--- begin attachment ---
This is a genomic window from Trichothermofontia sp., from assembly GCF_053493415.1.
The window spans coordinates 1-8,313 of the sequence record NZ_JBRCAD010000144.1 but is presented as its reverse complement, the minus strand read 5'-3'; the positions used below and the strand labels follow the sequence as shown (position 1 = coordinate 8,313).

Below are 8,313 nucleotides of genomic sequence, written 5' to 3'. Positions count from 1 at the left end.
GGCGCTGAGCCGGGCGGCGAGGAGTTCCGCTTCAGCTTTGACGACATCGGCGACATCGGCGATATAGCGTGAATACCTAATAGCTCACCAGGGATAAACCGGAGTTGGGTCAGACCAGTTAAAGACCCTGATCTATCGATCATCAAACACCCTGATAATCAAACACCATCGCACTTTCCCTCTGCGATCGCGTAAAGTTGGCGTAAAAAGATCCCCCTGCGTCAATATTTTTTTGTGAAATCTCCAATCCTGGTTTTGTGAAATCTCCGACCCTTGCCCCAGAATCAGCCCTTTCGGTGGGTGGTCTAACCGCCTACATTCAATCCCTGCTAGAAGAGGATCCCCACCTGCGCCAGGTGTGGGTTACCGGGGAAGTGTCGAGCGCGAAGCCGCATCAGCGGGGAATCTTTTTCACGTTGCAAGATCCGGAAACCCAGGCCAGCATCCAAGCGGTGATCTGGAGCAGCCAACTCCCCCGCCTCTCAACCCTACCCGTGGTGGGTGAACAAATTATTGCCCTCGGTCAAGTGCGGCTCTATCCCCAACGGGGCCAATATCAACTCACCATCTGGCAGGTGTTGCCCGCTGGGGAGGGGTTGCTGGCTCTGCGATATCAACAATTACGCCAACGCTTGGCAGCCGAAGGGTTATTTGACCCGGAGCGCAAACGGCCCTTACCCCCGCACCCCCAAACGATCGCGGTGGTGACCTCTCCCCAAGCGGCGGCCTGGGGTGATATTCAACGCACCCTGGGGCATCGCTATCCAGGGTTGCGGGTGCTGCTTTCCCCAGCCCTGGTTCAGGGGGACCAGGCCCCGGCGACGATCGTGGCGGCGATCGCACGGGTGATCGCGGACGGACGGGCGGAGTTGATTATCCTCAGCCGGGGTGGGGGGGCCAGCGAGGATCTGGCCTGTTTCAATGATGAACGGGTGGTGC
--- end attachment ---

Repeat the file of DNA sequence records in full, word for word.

This is a genomic window from Trichothermofontia sp., from assembly GCF_053493415.1.
The window spans coordinates 1-8,313 of the sequence record NZ_JBRCAD010000144.1 but is presented as its reverse complement, the minus strand read 5'-3'; the positions used below and the strand labels follow the sequence as shown (position 1 = coordinate 8,313).

Below are 8,313 nucleotides of genomic sequence, written 5' to 3'. Positions count from 1 at the left end.
GGCGCTGAGCCGGGCGGCGAGGAGTTCCGCTTCAGCTTTGACGACATCGGCGACATCGGCGATATAGCGTGAATACCTAATAGCTCACCAGGGATAAACCGGAGTTGGGTCAGACCAGTTAAAGACCCTGATCTATCGATCATCAAACACCCTGATAATCAAACACCATCGCACTTTCCCTCTGCGATCGCGTAAAGTTGGCGTAAAAAGATCCCCCTGCGTCAATATTTTTTTGTGAAATCTCCAATCCTGGTTTTGTGAAATCTCCGACCCTTGCCCCAGAATCAGCCCTTTCGGTGGGTGGTCTAACCGCCTACATTCAATCCCTGCTAGAAGAGGATCCCCACCTGCGCCAGGTGTGGGTTACCGGGGAAGTGTCGAGCGCGAAGCCGCATCAGCGGGGAATCTTTTTCACGTTGCAAGATCCGGAAACCCAGGCCAGCATCCAAGCGGTGATCTGGAGCAGCCAACTCCCCCGCCTCTCAACCCTACCCGTGGTGGGTGAACAAATTATTGCCCTCGGTCAAGTGCGGCTCTATCCCCAACGGGGCCAATATCAACTCACCATCTGGCAGGTGTTGCCCGCTGGGGAGGGGTTGCTGGCTCTGCGATATCAACAATTACGCCAACGCTTGGCAGCCGAAGGGTTATTTGACCCGGAGCGCAAACGGCCCTTACCCCCGCACCCCCAAACGATCGCGGTGGTGACCTCTCCCCAAGCGGCGGCCTGGGGTGATATTCAACGCACCCTGGGGCATCGCTATCCAGGGTTGCGGGTGCTGCTTTCCCCAGCCCTGGTTCAGGGGGACCAGGCCCCGGCGACGATCGTGGCGGCGATCGCACGGGTGATCGCGGACGGACGGGCGGAGTTGATTATCCTCAGCCGGGGTGGGGGGGCCAGCGAGGATCTGGCCTGTTTCAATGATGAACGGGTGGTGC